Quidi Vidi Lake (NF022)
St. John's, Newfoundland and Labrador
Altitude 0 - 10m
Quidi Vidi Lake lies within the city limits of St. John's, Newfoundlands capital city. Oriented northeast to southwest, the lake is cigar-shaped, with maximum dimensions of 1,600 by 350 m. The lake is fed from the north by the Virginia River and from the west by Rennies River. The eastern end of the lake empties into the ocean at the Quidi Vidi Gut. The lake shoreline is comprised of gravel and there are no islands, significant points, or emergent vegetation within the lake. From May to December, the lake is used for recreational boating.
Large numbers of gulls use Quidi Vidi Lake as a day time resting site in the late fall, winter and early spring when there is ice on the lake. At least five species occur in significant numbers (i.e., greater than 1% of their estimated North American populations). These species include: Herring Gull (10,000 as much as 2.8% of the estimated North American population); Great Black-backed Gulls (8,000 as much as 6% of the estimated North American population); Iceland Gull (2,000 as much as 6.6% of the estimated North American population); Glaucous Gull (750 about 1% of the estimated North American population); and Common Black-headed Gull (75 the largest wintering concentration in North America). All of these estimated are based on one-day high counts averaged over several seasons; it is likely that the total number of birds using the site is much larger.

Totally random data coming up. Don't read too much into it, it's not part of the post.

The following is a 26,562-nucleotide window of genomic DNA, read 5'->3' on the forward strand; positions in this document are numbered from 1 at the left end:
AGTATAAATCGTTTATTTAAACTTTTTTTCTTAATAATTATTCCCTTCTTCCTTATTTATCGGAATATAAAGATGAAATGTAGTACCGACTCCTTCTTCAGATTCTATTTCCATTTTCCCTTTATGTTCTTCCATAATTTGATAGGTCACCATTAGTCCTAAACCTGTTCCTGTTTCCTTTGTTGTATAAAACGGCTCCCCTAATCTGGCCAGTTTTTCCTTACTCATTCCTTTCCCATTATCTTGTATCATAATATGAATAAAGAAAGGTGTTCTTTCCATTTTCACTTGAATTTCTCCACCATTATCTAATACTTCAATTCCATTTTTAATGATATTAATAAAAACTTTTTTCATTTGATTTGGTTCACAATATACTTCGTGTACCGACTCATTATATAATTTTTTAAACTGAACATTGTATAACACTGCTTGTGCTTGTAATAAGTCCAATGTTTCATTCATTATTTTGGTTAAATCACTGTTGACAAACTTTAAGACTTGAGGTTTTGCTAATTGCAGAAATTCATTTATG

The gulls do not feed at Quidi Vidi Lake except for the few dozen, mostly Herring Gulls, that steal bread from handouts to the ducks. The Herring, Great Black-backed and Glaucous Gulls use the dump as the main food source. Iceland Gulls feed at sewer outflows in St. Johns harbour and one sewer outlet in Quidi Vidi Gut. Iceland Gulls also feed along the coast on more natural food sources. Fifteen species of gulls have been seen at Quidi Vidi Lake with up to ten species present at one time. This site has a worldwide reputation for gull watching. The abundance, diversity and ease of observing gulls at Quidi Vidi Lake has attracted gull watchers from the Netherlands, Ireland, the United States, and the rest of Canada. Other birds commonly recorded at this site include: American Black Ducks (300), Mallards (25), Northern Pintails (50), Ring-billed Gulls, Mew Gulls, and Lesser Black-backed Gulls.
The waterfowl using Quidi Vidi Lake survive solely on food handouts from people. Numbers increased dramatically in the St. Johns area over the last 10 years. The number of Northern Pintail now wintering in St. Johns (200-300), is exceptionally high for all areas north of Massachusetts.
Waste oil and other toxins sometimes end up in the St. Johns drainage system. Waste oil contamination in winter could affect large numbers of ducks and gulls confined to small areas of open water at the mouth of Rennies and Virginia River.
Potential or Ongoing Threats